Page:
Saturday, June 11, 2011

Understand How The Other Half Lives


Ms May went to a suburban high school in a middle class section of the city.  She, and all her friends had supportive families, plenty of food to eat and nice clothes to wear.  Poverty was something she only read about in the newspaper and never took too seriously.  Ms May graduated college and got a job teaching English to students in a school she thought was similar to the one she went to.

During her first year, things went well for Ms May.  As the regents approached, she asked her class for $7.00 to purchase a review book.  Mark told her he could not afford to buy it.  And, then she lost control.  "How can you not have $7.00?  It's not a lot of money.  Everyone has $7.00."  Mark was embarrassed.  His dad had just lost his job and his mom did not work.  But, he didn't want anyone to know so he became belligerent in class and got himself suspended.  Ms May never understood the reason for his violent behavior.

Mr. White is a product of one of the most elite schools in the city.  He never came in contact with students who did not understand things immediately or couldn't grasp material when given extra help.  When Mr. White began teaching at  City H.S. he found students in his classes who could not do simple arithmetic.  Behind their backs, he called them lazy and stupid.  He insisted that if they only had to apply themselves and go to tutoring and they would do well. He didn't know that many of his students had learning disabilities and many were just undereducated.  The situation he was in was just too surreal for him to understand.

Mrs. Smith knew what ADD was.  She had taken several ed courses and considered herself enlightened.  Even so, she was sure the students could control their behavior if that was what they wanted to do.  Mrs. Smith's first contact with people with this problem was in the classroom and she could not cope.

Miss June came from the same background as the group mentioned above with one exception.  Her high school was a rough place and she was not entirely sheltered in her honor classes.   Instead of starting in a nice, middle class school, Miss June began her teaching career in an inner city school, a school so rough that it was one of the first schools the city closed down.  Miss June was fortunate enough to find a mentor, a young teacher who helped her through her first year, helped her learn to assist students who had backgrounds different from her own.  She learned to see the entire picture of the child and not judge him by a few actions.  Miss June even taught special education students.  These students taught her as much as she taught them and while she helped them grow intellectually, she understood their limitations and worked with them to provide the best education possible.  Miss June no longer teachers special education but the skills she learned there have helped make her the teacher she is today.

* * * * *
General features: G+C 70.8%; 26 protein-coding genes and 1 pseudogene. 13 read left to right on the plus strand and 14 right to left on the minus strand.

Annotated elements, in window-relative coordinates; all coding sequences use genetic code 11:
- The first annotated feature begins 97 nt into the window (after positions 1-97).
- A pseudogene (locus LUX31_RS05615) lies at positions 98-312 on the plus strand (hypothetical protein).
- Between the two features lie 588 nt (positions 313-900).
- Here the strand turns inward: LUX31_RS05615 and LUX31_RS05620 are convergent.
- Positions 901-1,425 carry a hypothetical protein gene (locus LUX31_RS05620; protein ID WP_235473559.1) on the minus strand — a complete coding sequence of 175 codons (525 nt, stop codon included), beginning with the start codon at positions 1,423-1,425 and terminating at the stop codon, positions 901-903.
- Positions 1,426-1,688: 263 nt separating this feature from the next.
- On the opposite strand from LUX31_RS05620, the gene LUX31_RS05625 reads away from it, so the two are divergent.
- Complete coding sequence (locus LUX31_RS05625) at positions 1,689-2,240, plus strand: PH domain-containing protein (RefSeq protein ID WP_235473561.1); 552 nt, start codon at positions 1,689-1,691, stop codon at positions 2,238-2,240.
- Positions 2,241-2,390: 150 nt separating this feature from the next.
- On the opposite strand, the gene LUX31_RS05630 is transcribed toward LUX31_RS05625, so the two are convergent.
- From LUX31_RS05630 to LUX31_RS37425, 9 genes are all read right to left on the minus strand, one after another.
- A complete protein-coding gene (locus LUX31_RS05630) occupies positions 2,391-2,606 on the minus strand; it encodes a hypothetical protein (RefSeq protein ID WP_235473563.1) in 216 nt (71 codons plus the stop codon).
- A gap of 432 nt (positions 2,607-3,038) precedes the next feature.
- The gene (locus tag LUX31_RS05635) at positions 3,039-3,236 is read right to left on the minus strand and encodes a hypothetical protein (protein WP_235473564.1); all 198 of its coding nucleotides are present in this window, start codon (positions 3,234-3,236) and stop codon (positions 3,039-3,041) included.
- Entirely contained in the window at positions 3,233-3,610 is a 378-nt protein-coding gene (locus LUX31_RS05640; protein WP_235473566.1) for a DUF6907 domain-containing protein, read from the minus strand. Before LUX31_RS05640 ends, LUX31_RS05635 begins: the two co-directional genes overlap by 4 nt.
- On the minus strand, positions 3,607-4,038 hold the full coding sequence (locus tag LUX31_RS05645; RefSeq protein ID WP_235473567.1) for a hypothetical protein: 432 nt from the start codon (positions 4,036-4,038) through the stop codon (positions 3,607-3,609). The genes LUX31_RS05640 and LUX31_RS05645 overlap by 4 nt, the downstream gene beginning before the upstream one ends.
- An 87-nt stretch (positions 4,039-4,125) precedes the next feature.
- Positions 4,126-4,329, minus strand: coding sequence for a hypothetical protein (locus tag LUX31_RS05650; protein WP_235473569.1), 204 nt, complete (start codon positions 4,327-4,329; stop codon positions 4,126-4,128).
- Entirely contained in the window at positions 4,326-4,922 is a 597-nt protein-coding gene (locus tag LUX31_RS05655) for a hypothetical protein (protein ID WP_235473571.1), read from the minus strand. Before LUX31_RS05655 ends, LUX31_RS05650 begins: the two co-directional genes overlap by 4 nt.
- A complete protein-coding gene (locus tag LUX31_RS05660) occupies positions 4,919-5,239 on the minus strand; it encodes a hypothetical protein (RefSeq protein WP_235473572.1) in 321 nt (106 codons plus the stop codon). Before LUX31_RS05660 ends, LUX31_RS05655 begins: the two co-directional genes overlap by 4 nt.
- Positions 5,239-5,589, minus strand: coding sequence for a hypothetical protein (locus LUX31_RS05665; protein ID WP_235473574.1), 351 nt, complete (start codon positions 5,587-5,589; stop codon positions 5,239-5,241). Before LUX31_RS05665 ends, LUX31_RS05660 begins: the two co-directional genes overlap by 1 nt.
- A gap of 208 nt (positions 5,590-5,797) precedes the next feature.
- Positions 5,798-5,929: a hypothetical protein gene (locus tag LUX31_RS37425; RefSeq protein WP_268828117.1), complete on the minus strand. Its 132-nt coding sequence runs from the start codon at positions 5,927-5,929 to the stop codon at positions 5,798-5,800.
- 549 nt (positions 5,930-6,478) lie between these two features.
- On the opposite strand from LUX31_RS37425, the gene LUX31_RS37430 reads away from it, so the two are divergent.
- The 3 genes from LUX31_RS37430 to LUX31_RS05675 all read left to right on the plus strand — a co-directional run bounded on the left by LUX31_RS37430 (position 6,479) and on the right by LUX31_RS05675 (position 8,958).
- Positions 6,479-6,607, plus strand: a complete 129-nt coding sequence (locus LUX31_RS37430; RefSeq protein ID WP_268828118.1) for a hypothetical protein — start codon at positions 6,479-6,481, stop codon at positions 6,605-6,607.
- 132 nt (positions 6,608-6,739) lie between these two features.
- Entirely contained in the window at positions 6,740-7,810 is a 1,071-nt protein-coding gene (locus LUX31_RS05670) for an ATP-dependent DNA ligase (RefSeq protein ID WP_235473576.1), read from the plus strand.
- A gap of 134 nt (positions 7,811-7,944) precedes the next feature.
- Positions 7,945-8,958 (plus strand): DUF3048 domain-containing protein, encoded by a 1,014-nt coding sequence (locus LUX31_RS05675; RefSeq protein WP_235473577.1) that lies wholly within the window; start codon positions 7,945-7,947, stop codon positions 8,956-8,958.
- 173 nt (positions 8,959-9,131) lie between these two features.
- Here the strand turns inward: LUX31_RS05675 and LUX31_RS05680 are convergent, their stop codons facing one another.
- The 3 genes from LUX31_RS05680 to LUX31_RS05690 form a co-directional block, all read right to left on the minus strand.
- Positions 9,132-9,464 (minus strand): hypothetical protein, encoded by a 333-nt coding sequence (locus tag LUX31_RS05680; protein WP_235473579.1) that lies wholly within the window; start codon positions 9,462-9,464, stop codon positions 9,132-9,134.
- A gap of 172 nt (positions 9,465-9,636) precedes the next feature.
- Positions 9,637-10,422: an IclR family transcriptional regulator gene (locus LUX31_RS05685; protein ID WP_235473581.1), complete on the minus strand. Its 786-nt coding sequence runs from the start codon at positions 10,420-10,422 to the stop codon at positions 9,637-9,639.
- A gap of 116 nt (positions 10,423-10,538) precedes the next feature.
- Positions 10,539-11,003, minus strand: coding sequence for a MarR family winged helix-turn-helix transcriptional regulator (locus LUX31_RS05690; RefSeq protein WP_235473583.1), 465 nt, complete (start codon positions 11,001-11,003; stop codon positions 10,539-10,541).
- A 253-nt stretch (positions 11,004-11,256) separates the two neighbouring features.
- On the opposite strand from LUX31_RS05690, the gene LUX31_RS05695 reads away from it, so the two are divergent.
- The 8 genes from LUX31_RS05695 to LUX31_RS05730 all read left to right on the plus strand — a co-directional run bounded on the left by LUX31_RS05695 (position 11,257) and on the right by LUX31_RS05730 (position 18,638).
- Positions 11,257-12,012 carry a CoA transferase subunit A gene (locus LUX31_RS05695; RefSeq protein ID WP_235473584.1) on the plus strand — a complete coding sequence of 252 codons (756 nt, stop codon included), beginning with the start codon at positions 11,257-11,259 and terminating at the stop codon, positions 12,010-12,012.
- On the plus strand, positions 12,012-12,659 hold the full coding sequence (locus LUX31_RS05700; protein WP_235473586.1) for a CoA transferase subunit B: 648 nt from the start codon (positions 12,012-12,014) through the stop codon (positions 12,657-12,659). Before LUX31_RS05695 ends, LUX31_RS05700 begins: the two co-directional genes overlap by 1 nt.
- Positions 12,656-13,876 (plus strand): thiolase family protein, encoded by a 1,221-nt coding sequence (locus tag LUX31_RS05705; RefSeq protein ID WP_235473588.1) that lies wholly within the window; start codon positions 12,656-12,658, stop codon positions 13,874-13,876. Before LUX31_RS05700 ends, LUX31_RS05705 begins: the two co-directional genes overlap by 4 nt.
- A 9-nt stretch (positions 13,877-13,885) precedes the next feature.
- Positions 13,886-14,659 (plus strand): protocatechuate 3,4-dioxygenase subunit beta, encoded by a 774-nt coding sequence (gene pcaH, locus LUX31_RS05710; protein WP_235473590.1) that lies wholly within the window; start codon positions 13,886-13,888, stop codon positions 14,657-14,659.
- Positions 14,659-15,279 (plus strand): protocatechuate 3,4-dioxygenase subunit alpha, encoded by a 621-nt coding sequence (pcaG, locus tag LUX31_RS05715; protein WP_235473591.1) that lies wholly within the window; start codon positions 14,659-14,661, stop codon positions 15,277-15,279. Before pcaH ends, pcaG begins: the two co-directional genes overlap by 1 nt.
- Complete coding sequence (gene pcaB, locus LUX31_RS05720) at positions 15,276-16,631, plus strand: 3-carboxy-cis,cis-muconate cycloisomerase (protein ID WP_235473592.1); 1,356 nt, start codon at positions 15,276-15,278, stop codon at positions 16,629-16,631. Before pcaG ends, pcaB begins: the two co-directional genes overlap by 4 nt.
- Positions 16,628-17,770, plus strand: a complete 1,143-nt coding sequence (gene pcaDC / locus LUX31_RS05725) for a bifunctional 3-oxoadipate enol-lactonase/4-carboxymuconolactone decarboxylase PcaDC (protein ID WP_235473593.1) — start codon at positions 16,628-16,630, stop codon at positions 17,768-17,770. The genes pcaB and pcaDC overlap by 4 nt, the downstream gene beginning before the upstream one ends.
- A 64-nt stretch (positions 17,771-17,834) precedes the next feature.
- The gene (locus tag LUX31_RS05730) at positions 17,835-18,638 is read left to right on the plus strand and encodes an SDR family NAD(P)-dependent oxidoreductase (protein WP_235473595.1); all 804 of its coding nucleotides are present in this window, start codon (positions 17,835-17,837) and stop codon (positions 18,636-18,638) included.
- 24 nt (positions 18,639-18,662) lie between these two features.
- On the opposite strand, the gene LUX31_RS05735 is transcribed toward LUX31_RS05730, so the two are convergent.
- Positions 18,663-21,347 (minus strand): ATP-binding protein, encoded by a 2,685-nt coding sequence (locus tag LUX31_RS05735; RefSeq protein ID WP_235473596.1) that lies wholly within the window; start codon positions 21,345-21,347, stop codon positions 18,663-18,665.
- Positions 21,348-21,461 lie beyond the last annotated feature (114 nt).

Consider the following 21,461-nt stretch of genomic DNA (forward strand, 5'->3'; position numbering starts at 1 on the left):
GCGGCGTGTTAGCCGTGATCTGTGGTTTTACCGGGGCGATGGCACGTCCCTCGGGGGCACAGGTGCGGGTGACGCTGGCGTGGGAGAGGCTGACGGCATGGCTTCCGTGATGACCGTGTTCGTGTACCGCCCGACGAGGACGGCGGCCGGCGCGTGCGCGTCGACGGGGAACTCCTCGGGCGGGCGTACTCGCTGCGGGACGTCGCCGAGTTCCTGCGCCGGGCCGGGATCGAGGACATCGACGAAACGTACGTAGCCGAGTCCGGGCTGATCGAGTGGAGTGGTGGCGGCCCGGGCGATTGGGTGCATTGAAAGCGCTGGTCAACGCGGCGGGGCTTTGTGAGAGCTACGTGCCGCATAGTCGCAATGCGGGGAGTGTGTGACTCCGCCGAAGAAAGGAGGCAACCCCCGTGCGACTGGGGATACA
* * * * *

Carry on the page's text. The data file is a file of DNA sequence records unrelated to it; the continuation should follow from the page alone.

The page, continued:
The big catch phrase in education today is "effective teaching".  There are better teachers than Miss June around, teachers that are more organized, have better classroom management, and who always ask the perfect question but they aren't as effective as Miss June.  Miss June has spent time with the impoverished, the learning disabled and the disruptive child.  She knows how to talk to them without talking down to them.  She knows how to reach them.  Miss June is the teacher I would want my child to have.

5 comments:

Sweet Girl Tracie said...

Miss June sounds like someone I know...hmmnnn..

Chaz said...

Me too. The Miss Junes of the world are the best teachers in the world because they understand the environment these students came from and can connect with the students.

Effective teaching has nothing to do with cultural, religion, education, or method. It has everything to do with connecting with the students to show them that you care.

Lisa2 said...

I worked at an "elite" school this year. Last year and all my years before had been at rough inner-city schools. The teachers at my new school were considered "the best". How hard is it to teach well-behaved rich kids? The best teachers I know choose to teach at the inner-city schools. If those "elite" school teachers only knew....

Schoolgal said...

This story hits close to home. My nephew was suspended from his suburban NJ high school because his so-called brand new Special Education teacher never bothered to learn about his disability--Touretts. He got suspended for his outburst against her. Yet, in all of his mainstreamed classes, he did not have a problem. Why? The teachers knew how to handle him. Yet this new teacher with probably the same background as the ones you wrote about, never took the time to learn about his condition.
My poor niece had to advocate for him and made sure his IEP was adjusted to show that kids with Touretts do have inappropriate outburst. Had she had taken the time to talk to his other teachers, they could have educated her. Instead, he was banned from taking his girlfriend to the junior prom which lead to more outbursts at home.

I can only hope this new teacher learned something when she was at that meeting with her fellow teachers--mostly there are many ways to defuse a situation. Something she did not do. Luckily, my grand nephew will not be placed in her math class next year.

Anonymous said...

Thank you Ms. June.